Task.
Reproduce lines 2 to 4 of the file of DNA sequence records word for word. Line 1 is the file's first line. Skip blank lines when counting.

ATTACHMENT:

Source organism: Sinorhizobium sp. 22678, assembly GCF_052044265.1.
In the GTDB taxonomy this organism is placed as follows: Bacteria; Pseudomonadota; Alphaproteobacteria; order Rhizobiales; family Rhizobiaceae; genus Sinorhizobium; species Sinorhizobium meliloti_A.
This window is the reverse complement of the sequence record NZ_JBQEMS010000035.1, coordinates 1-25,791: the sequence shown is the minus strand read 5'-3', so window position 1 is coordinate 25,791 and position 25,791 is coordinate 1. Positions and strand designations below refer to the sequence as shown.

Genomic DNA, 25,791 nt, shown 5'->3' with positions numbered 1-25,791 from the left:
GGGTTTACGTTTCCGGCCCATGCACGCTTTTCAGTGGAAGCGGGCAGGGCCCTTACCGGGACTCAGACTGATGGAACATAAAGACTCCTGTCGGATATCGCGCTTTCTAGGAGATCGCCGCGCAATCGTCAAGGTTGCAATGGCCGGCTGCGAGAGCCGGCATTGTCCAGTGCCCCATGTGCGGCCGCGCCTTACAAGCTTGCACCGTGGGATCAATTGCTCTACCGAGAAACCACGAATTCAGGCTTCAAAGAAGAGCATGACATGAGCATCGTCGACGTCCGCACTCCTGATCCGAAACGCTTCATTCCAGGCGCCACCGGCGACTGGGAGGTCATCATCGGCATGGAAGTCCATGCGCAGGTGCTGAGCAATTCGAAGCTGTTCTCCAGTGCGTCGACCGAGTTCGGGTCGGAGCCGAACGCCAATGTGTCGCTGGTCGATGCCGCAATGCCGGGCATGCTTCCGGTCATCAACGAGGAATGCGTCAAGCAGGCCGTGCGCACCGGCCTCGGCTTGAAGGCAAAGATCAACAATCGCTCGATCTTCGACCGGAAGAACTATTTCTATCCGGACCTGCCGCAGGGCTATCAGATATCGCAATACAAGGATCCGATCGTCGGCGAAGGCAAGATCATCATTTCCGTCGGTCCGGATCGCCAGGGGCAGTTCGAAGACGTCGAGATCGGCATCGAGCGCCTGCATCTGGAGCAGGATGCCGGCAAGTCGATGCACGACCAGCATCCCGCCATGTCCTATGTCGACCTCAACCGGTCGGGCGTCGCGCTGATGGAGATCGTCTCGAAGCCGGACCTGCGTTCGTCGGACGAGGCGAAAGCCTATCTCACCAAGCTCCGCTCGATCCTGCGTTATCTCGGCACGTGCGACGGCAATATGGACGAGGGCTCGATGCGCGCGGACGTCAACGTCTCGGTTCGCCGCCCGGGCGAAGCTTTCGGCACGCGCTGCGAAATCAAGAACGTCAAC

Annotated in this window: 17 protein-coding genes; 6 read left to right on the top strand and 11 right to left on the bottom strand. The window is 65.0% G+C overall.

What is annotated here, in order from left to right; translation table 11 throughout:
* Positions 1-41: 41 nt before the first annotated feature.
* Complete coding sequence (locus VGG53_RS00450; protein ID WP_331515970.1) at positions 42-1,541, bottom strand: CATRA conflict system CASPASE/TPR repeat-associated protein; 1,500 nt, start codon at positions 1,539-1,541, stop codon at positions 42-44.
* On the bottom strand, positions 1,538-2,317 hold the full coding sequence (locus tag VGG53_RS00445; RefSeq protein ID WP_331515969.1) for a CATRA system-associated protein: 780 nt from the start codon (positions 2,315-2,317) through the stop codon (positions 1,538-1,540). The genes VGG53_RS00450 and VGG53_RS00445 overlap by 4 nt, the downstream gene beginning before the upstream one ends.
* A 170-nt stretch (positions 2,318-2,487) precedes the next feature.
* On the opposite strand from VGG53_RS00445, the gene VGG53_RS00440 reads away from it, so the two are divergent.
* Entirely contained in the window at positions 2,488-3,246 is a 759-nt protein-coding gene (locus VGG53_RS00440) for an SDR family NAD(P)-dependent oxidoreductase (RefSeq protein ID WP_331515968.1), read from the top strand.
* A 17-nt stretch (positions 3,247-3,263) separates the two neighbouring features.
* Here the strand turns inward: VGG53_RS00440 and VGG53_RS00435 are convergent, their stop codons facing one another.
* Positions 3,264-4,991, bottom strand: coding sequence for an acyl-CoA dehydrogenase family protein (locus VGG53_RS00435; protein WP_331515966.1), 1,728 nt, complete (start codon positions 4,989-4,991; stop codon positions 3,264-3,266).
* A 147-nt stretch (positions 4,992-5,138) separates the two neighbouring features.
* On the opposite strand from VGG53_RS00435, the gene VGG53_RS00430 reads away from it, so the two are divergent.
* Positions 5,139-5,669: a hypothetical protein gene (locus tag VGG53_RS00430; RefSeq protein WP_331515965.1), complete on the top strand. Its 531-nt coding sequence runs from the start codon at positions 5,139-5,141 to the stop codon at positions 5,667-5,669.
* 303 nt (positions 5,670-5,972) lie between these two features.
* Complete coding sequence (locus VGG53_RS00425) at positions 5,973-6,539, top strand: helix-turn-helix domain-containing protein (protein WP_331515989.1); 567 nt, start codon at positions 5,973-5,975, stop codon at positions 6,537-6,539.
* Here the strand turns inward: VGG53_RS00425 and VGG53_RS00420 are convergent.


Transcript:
In the GTDB taxonomy this organism is placed as follows: Bacteria; Pseudomonadota; Alphaproteobacteria; order Rhizobiales; family Rhizobiaceae; genus Sinorhizobium; species Sinorhizobium meliloti_A.
This window is the reverse complement of the sequence record NZ_JBQEMS010000035.1, coordinates 1-25,791: the sequence shown is the minus strand read 5'-3', so window position 1 is coordinate 25,791 and position 25,791 is coordinate 1. Positions and strand designations below refer to the sequence as shown.

Genomic DNA, 25,791 nt, shown 5'->3' with positions numbered 1-25,791 from the left: